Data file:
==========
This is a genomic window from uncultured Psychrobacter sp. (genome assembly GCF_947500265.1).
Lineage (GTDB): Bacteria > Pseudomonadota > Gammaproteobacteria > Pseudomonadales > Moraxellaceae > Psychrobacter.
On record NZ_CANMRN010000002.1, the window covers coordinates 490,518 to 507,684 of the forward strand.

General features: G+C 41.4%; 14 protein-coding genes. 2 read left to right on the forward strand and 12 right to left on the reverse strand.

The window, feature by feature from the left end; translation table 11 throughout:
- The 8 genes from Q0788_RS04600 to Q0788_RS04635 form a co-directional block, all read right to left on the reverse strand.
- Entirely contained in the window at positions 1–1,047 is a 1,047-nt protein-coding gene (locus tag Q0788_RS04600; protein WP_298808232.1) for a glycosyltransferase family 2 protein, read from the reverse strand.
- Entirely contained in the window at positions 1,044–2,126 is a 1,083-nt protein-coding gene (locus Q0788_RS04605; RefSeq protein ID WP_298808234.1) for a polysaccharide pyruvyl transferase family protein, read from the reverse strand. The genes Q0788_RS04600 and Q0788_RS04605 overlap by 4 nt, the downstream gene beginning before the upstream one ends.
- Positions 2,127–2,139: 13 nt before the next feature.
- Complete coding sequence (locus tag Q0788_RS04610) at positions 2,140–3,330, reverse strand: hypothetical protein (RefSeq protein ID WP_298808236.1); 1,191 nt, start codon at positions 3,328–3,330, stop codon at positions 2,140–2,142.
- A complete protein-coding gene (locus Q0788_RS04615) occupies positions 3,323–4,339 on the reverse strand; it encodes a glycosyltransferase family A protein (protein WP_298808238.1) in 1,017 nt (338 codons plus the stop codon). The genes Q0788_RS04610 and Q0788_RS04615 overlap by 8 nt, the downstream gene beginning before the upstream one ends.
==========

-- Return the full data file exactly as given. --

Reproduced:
This is a genomic window from uncultured Psychrobacter sp. (genome assembly GCF_947500265.1).
Lineage (GTDB): Bacteria > Pseudomonadota > Gammaproteobacteria > Pseudomonadales > Moraxellaceae > Psychrobacter.
On record NZ_CANMRN010000002.1, the window covers coordinates 490,518 to 507,684 of the forward strand.

General features: G+C 41.4%; 14 protein-coding genes. 2 read left to right on the forward strand and 12 right to left on the reverse strand.

The window, feature by feature from the left end; translation table 11 throughout:
- The 8 genes from Q0788_RS04600 to Q0788_RS04635 form a co-directional block, all read right to left on the reverse strand.
- Entirely contained in the window at positions 1–1,047 is a 1,047-nt protein-coding gene (locus tag Q0788_RS04600; protein WP_298808232.1) for a glycosyltransferase family 2 protein, read from the reverse strand.
- Entirely contained in the window at positions 1,044–2,126 is a 1,083-nt protein-coding gene (locus Q0788_RS04605; RefSeq protein ID WP_298808234.1) for a polysaccharide pyruvyl transferase family protein, read from the reverse strand. The genes Q0788_RS04600 and Q0788_RS04605 overlap by 4 nt, the downstream gene beginning before the upstream one ends.
- Positions 2,127–2,139: 13 nt before the next feature.
- Complete coding sequence (locus tag Q0788_RS04610) at positions 2,140–3,330, reverse strand: hypothetical protein (RefSeq protein ID WP_298808236.1); 1,191 nt, start codon at positions 3,328–3,330, stop codon at positions 2,140–2,142.
- A complete protein-coding gene (locus Q0788_RS04615) occupies positions 3,323–4,339 on the reverse strand; it encodes a glycosyltransferase family A protein (protein WP_298808238.1) in 1,017 nt (338 codons plus the stop codon). The genes Q0788_RS04610 and Q0788_RS04615 overlap by 8 nt, the downstream gene beginning before the upstream one ends.